"SQL injection ... shouldn't be possible"
True in theory, but in the messy real world the problem is that a single site may provide thousands of opportunities for SQLi attacks, and checking every single one is a pain.
Security watchers warn that hackers might be able to develop potent attacks that would be extremely hard to foil by combining DNS hacks of the kind that affected The Register and other high-profile websites over the weekend with DigiNotar-style forged digital certificates. An attack on Domain Name System (DNS) service provider …
Well, then, just don't do anything that's "a pain", right? And, in the bargain, tell your clients that doing this most basic of security tasks is "a pain", but that "probably" nothing will happen, because, after all, executing an SQL injection attack is, coincidentally, also a bit of "a pain". Truly sad. One hopes you're not a professional ... because if you are, then you're giving a bad name to professionals. "A pain". Woot! Ridiculous.
The problem is that in the messy real world there are unfortunately developers that give the rest of us a bad name with their cowboy laziness and corner cutting. I'm not averse to cutting the odd corner when constructing something for time pressure reasons but I prefer not to undermine the entire foundations. This smacks of laziness, ineptitude, or both.
@Chris Miller: "True in theory, but in the messy real world the problem is that a single site may provide thousands of opportunities for SQLi attacks, and checking every single one is a pain".
No it isn't messy, you use stored procedures, no one in their right mind allows a client to inject SQL queries from a client ...
An SSL certificate certifies that a given domain name maps to an IP address - this is the whole reason we have CA's and a trust model, because the point of the certificate is to certify the information returned to your by your DNS server.
So forging the certificate verifying this information *without* altering the DNS to return this information in the first place would be pointless - a poisoned DNS is required for this to work. Whether it comes as a result of a hack or the Iranian government dictating the change isn't really important.
I really hope this conclusion didn't take a full week to dawn on Rik Ferguson.
"An SSL certificate certifies that a given domain name maps to an IP address"
No, an SSL certificate certifies that the entity whose distinguished name (which may or may not include a domain name) appears in the certificate is actually in possession of the private key corresponding to the public key in the certificate.
We are not talking DNSSEC here. Though we might.
All an SSL cert buys you is encryption and the comfort that the system you are talking to is trusted by *a* CA that it is the DNS name it says it is. There is no verification of IP address at any point.
Anyway, the system is already broken without DNS exploits. You don't need to hijack the DNS system to employ a man-in-the-middle attack... all you need to do is hijack the traffic.
What hijacking DNS and a CA allows is for you to get all of the traffic to your server... not just whatever traffic you can sit on top of with a MITM.
"An SSL certificate certifies that a given domain name maps to an IP address" ... err, no it doesn't.
An SSL certificate merely informs you that *at the time of issue* the holder was validated to be authoritative over the Common Name (CN) that it identifies (e.g. my.onlineshop.com). Unfortunately it would appear that certificates have been being issued without sufficient checks on whether the applicants were indeed authoritative over the [sub]domain/CN, so this trust is effectively broken for those CAs (hence removal of the CA roots from various browsers and OSes).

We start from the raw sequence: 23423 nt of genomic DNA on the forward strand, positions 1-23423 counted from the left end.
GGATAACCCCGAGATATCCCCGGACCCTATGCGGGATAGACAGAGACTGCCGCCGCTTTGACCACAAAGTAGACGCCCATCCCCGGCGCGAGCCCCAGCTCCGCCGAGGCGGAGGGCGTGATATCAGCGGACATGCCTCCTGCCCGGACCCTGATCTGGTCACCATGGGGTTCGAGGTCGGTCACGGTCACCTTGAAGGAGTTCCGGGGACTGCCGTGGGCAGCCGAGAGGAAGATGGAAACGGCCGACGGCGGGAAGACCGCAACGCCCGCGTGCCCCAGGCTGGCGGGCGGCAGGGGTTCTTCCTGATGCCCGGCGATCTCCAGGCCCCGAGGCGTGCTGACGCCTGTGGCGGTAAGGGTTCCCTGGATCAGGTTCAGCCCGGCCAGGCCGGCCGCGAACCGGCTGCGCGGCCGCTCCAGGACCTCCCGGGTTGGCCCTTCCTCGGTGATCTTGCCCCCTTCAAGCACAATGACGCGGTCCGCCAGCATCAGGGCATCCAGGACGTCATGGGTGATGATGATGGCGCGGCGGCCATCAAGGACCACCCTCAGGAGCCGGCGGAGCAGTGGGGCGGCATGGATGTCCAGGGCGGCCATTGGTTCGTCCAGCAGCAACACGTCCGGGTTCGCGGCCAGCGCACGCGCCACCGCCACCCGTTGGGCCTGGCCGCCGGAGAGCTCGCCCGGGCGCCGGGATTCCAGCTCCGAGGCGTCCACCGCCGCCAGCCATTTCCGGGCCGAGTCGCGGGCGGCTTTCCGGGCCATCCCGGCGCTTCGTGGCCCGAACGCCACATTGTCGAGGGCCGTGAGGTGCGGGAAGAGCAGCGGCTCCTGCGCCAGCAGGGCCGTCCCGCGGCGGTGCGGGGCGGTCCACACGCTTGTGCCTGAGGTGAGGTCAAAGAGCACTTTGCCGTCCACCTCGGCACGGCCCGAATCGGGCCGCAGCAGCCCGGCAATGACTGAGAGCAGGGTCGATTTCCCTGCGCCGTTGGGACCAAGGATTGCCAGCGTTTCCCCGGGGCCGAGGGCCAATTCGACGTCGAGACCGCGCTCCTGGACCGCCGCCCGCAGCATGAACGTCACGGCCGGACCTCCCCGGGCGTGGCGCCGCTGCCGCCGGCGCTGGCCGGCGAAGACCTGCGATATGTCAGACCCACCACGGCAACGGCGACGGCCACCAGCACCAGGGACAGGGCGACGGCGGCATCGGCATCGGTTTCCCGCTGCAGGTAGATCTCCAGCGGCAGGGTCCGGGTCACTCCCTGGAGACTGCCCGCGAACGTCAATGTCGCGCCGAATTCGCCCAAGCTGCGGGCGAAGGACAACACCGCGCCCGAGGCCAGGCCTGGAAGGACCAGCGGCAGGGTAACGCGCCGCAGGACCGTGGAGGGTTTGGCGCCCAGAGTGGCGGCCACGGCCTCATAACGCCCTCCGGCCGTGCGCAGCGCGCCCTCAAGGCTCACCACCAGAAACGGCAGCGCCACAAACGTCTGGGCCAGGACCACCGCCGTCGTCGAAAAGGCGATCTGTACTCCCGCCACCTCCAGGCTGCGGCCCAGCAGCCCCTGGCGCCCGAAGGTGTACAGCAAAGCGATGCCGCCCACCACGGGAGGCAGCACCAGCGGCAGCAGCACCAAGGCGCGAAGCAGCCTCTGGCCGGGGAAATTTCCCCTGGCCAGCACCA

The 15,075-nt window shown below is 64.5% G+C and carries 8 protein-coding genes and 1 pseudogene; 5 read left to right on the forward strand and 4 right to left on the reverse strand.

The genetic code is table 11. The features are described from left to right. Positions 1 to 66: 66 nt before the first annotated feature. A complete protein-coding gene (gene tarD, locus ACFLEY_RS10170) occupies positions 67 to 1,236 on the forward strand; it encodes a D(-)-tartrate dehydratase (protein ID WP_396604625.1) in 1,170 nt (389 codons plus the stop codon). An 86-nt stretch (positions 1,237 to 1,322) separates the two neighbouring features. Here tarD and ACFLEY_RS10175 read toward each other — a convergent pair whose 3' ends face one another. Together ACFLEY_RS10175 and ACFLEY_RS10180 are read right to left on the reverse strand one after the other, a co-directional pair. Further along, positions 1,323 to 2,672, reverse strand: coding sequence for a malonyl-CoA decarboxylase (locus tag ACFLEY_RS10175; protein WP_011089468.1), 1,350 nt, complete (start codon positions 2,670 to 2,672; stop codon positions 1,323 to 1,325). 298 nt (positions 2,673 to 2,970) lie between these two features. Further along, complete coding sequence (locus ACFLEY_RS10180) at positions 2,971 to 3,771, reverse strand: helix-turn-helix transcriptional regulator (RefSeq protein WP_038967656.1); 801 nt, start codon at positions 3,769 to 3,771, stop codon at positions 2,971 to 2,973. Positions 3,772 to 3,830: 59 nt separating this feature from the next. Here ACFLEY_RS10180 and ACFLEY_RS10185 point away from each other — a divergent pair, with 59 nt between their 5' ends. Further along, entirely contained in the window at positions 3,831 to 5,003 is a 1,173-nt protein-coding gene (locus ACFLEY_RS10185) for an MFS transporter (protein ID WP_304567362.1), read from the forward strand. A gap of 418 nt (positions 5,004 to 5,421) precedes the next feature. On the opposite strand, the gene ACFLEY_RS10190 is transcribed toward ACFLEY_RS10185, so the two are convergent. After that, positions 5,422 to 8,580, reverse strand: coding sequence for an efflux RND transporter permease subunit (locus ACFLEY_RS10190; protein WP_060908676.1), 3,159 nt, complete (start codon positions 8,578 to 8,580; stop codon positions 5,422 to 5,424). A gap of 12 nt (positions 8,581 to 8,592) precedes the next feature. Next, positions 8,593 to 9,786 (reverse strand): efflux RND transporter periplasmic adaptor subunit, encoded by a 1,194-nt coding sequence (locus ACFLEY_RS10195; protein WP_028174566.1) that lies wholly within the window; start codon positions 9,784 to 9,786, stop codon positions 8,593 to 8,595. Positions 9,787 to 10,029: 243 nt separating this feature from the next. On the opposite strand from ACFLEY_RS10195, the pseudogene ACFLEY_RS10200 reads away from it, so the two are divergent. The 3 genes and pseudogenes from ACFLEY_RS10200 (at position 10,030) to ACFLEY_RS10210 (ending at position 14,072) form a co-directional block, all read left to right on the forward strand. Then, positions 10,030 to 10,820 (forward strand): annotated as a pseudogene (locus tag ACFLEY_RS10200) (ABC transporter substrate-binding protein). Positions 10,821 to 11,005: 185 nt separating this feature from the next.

DNS poisoning is entirely separate and very useful, but ineffective on sites secured without SSL if you haven't already got your hands on either the original signing key from the site your subverting or an alternative certificate from a lazy CA who didn't check your credentials properly.
A more scary prospect is that a lot of CAs will issue certs purely based on sending an email to addresses like firstname.lastname@example.org. If you've managed to take control of the DNS for a short period, you could probably get a cert issued using this method ready for a later attack.
re: "Imagine a scenario where someone is able to modify DNS records for, say yourbank.com to a destination of their choice and at the same has got hold of fraudulent certificates to certify its identity,"
Every company in the world that runs internal dns servers, an internal certificate authority, and internal proxy servers has had this ability for a very long time, at very little cost.
This is just a reminder that if you accept https connections that contain BlueCoat cookies, You don't have any security, and you should be wary of making any such claims. Whether or not the end-user had to sign a terms-of-use agreement with their employer makes no difference to the statements you make on your website about security of your transactions.
Since the attack was SQL injection, it wasn't the DNS protocol that was subverted. When the servers are hacked via SQL injection, then the web-based management has died, so you can fill the databases with whatever you like. Once the attacker has global access, a script can be employed to make a complete mess of everything. How many people check the full chain of the SSL cert before entering CC details and the like?
Of course SQL injection still works with poorly implemented WEB sites. That shouldn't be a surprise. DNS is still working fine, so secure the site management.
Unfortunately the PROTECT-IP act in the US Congress would prohibit DNSSEC and require DNS be falsifiable.
The jihad against file-sharing is increasingly on a collision course with security. Basically, we can have real security of communications, or government ability to intercept and censor, but not both.